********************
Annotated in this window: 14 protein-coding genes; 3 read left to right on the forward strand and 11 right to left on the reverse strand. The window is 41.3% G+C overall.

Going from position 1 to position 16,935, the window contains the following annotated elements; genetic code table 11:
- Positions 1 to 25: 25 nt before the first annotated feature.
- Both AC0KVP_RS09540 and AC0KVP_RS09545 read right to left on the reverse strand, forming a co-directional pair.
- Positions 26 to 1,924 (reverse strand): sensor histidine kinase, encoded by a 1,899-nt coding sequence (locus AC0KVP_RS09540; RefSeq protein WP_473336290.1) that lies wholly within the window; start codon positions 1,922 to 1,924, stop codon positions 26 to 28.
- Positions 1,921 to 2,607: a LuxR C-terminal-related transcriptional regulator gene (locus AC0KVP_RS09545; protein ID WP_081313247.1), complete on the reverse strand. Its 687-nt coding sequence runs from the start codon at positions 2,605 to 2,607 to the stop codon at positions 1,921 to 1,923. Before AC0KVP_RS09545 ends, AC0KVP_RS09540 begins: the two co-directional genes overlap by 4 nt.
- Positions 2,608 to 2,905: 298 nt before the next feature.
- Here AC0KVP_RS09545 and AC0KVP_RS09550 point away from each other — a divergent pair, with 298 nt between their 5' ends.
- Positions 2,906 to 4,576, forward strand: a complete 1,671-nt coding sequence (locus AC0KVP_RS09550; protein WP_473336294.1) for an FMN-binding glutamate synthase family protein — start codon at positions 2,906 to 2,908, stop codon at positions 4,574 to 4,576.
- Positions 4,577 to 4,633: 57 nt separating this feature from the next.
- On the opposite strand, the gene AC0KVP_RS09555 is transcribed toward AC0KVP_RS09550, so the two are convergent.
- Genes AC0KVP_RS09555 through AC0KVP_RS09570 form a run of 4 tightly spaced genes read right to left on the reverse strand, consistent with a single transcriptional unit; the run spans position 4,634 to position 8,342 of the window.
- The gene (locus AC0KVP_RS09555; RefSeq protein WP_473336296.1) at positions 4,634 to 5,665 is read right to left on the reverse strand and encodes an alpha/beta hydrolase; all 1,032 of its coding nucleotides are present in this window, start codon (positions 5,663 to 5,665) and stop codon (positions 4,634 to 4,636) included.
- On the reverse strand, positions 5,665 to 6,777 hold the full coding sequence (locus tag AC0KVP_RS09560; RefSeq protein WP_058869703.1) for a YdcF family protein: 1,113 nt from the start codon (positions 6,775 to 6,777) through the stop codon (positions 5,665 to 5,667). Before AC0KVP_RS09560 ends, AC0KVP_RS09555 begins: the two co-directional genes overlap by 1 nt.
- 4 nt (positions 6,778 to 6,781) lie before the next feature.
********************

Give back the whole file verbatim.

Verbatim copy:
Annotated in this window: 14 protein-coding genes; 3 read left to right on the forward strand and 11 right to left on the reverse strand. The window is 41.3% G+C overall.

Going from position 1 to position 16,935, the window contains the following annotated elements; genetic code table 11:
- Positions 1 to 25: 25 nt before the first annotated feature.
- Both AC0KVP_RS09540 and AC0KVP_RS09545 read right to left on the reverse strand, forming a co-directional pair.
- Positions 26 to 1,924 (reverse strand): sensor histidine kinase, encoded by a 1,899-nt coding sequence (locus AC0KVP_RS09540; RefSeq protein WP_473336290.1) that lies wholly within the window; start codon positions 1,922 to 1,924, stop codon positions 26 to 28.
- Positions 1,921 to 2,607: a LuxR C-terminal-related transcriptional regulator gene (locus AC0KVP_RS09545; protein ID WP_081313247.1), complete on the reverse strand. Its 687-nt coding sequence runs from the start codon at positions 2,605 to 2,607 to the stop codon at positions 1,921 to 1,923. Before AC0KVP_RS09545 ends, AC0KVP_RS09540 begins: the two co-directional genes overlap by 4 nt.
- Positions 2,608 to 2,905: 298 nt before the next feature.
- Here AC0KVP_RS09545 and AC0KVP_RS09550 point away from each other — a divergent pair, with 298 nt between their 5' ends.
- Positions 2,906 to 4,576, forward strand: a complete 1,671-nt coding sequence (locus AC0KVP_RS09550; protein WP_473336294.1) for an FMN-binding glutamate synthase family protein — start codon at positions 2,906 to 2,908, stop codon at positions 4,574 to 4,576.
- Positions 4,577 to 4,633: 57 nt separating this feature from the next.
- On the opposite strand, the gene AC0KVP_RS09555 is transcribed toward AC0KVP_RS09550, so the two are convergent.
- Genes AC0KVP_RS09555 through AC0KVP_RS09570 form a run of 4 tightly spaced genes read right to left on the reverse strand, consistent with a single transcriptional unit; the run spans position 4,634 to position 8,342 of the window.
- The gene (locus AC0KVP_RS09555; RefSeq protein WP_473336296.1) at positions 4,634 to 5,665 is read right to left on the reverse strand and encodes an alpha/beta hydrolase; all 1,032 of its coding nucleotides are present in this window, start codon (positions 5,663 to 5,665) and stop codon (positions 4,634 to 4,636) included.
- On the reverse strand, positions 5,665 to 6,777 hold the full coding sequence (locus tag AC0KVP_RS09560; RefSeq protein WP_058869703.1) for a YdcF family protein: 1,113 nt from the start codon (positions 6,775 to 6,777) through the stop codon (positions 5,665 to 5,667). Before AC0KVP_RS09560 ends, AC0KVP_RS09555 begins: the two co-directional genes overlap by 1 nt.
- 4 nt (positions 6,778 to 6,781) lie before the next feature.